“She captures their [candidates] cognitive verbal responses and captures their emotional responses by monitoring changes in their facial expression,“ Khosla says.

MIXED EMOTIONS ABOUT THE EMOTIONAL SIDE

“The whole idea is to develop the emotional profile of candidates including their passion for the job and a behaviour profile, and benchmark this against an organisation’s best employees,” he says.

Some have mixed emotions about robots in the workplace. Paul Zauch, director of business development at recruiter Talent2, says the robots might drive efficiency in the early stages of recruitment but “at some point you want to be engaged by a human”.

“It’s a very emotive process. There will be a sector of candidates who would find it unusual”, he says.

Khosla insists robots will not replace humans conducting later stage interviews or employers making final hiring decisions.

The robots have already been well received in private homes to help dementia sufferers as part of a trial funded by Alzheimers Australia and supported by the City of Whittlesea.

The Australian Financial Review spoke to the husband of one dementia sufferer trialling the robot called Betty. Norm, who did not want his last name published, said, while researchers were tinkering with Betty’s voice recognition abilities and other functions “it’s an amazing little thing. My wife [says it] feels like it’s a human being … it certainly has improved her life.”

Khosla says the robots can be personalised to their “human partner” – whether that is reading the weather, shopping on the internet, reading aloud, or singing and dancing to different tunes (everything from Lady Gaga to Elvis Presley). The aim is to allow robots to remind people of their social engagements and to take their medicine.

“This is just the starting point in terms of the applications and services robots like Sophie can provide,” Khosla says.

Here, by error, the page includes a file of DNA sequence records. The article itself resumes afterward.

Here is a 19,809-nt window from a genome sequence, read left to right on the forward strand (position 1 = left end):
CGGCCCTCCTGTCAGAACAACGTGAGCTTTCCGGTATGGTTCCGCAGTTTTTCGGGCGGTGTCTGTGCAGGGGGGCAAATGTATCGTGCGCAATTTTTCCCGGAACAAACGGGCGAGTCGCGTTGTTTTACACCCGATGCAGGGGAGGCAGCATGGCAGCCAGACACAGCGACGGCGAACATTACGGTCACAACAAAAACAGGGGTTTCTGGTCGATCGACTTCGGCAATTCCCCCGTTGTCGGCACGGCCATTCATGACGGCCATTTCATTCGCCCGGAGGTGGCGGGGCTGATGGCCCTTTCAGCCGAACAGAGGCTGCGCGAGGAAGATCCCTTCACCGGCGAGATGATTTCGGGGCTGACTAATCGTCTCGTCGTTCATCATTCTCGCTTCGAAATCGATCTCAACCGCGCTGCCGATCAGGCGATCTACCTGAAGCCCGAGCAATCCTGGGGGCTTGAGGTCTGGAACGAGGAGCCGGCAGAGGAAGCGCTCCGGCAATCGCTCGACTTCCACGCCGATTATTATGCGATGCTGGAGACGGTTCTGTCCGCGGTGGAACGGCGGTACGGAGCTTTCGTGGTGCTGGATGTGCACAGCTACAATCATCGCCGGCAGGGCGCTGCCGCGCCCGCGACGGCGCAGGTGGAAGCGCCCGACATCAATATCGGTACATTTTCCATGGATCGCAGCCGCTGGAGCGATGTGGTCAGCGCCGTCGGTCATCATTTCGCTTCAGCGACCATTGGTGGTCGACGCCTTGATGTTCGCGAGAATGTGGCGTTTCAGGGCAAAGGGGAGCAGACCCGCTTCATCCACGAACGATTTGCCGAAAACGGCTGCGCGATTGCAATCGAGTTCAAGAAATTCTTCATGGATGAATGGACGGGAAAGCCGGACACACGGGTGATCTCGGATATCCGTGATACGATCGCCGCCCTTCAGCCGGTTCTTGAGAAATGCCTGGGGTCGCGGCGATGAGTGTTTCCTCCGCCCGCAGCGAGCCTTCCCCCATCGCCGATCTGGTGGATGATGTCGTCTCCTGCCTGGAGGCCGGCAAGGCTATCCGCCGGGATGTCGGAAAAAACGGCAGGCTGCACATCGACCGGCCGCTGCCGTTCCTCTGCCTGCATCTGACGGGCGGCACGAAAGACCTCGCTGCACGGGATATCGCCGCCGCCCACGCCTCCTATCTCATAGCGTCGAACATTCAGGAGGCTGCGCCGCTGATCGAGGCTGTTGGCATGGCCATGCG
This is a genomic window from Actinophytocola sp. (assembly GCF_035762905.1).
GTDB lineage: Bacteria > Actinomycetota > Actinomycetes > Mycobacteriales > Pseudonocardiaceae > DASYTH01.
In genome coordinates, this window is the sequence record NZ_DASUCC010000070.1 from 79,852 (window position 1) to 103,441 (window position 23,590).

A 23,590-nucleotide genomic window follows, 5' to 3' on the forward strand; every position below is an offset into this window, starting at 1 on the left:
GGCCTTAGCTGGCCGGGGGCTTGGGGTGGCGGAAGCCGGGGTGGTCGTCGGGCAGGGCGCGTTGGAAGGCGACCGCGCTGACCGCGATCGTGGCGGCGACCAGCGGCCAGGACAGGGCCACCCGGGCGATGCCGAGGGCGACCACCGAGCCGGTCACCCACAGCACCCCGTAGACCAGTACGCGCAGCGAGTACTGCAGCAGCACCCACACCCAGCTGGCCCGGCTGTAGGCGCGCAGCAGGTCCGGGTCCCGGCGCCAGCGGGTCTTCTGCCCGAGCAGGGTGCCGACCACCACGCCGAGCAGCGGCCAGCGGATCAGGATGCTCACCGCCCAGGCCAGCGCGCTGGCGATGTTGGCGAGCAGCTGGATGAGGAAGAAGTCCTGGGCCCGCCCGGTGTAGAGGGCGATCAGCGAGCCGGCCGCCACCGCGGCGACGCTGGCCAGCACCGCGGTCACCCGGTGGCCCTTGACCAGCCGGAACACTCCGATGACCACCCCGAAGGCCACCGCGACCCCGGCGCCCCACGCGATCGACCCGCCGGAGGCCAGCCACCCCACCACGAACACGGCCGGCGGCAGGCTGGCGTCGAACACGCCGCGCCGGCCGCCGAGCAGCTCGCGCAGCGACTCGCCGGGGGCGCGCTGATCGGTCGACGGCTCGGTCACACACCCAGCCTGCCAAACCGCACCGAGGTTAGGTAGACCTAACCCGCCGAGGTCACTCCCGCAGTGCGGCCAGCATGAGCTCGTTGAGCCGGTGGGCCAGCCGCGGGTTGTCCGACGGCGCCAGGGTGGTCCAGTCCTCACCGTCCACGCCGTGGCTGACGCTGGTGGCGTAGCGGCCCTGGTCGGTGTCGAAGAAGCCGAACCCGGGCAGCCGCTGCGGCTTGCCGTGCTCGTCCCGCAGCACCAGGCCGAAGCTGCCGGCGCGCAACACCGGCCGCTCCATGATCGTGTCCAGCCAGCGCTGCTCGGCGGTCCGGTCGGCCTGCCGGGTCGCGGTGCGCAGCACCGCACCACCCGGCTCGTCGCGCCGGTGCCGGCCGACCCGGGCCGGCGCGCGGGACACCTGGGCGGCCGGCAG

About bambooinnovator
Kee Koon Boon (“KB”) is the co-founder and director of HERO Investment Management which provides specialized fund management and investment advisory services to the ARCHEA Asia HERO Innovators Fund (www.heroinnovator.com), the only Asian SMID-cap tech-focused fund in the industry. KB is an internationally featured investor rooted in the principles of value investing for over a decade as a fund manager and analyst in the Asian capital markets who started his career at a boutique hedge fund in Singapore where he was with the firm since 2002 and was also part of the core investment committee in significantly outperforming the index in the 10-year-plus-old flagship Asian fund. He was also the portfolio manager for Asia-Pacific equities at Korea’s largest mutual fund company. Prior to setting up the H.E.R.O. Innovators Fund, KB was the Chief Investment Officer & CEO of a Singapore Registered Fund Management Company (RFMC) where he is responsible for listed Asian equity investments. KB had taught accounting at the Singapore Management University (SMU) as a faculty member and also pioneered the 15-week course on Accounting Fraud in Asia as an official module at SMU. KB remains grateful and honored to be invited by Singapore’s financial regulator Monetary Authority of Singapore (MAS) to present to their top management team about implementing a world’s first fact-based forward-looking fraud detection framework to bring about benefits for the capital markets in Singapore and for the public and investment community. KB also served the community in sharing his insights in writing articles about value investing and corporate governance in the media that include Business Times, Straits Times, Jakarta Post, Manual of Ideas, Investopedia, TedXWallStreet. He had also presented in top investment, banking and finance conferences in America, Italy, Sydney, Cape Town, HK, China. He has trained CEOs, entrepreneurs, CFOs, management executives in business strategy & business model innovation in Singapore, HK and China.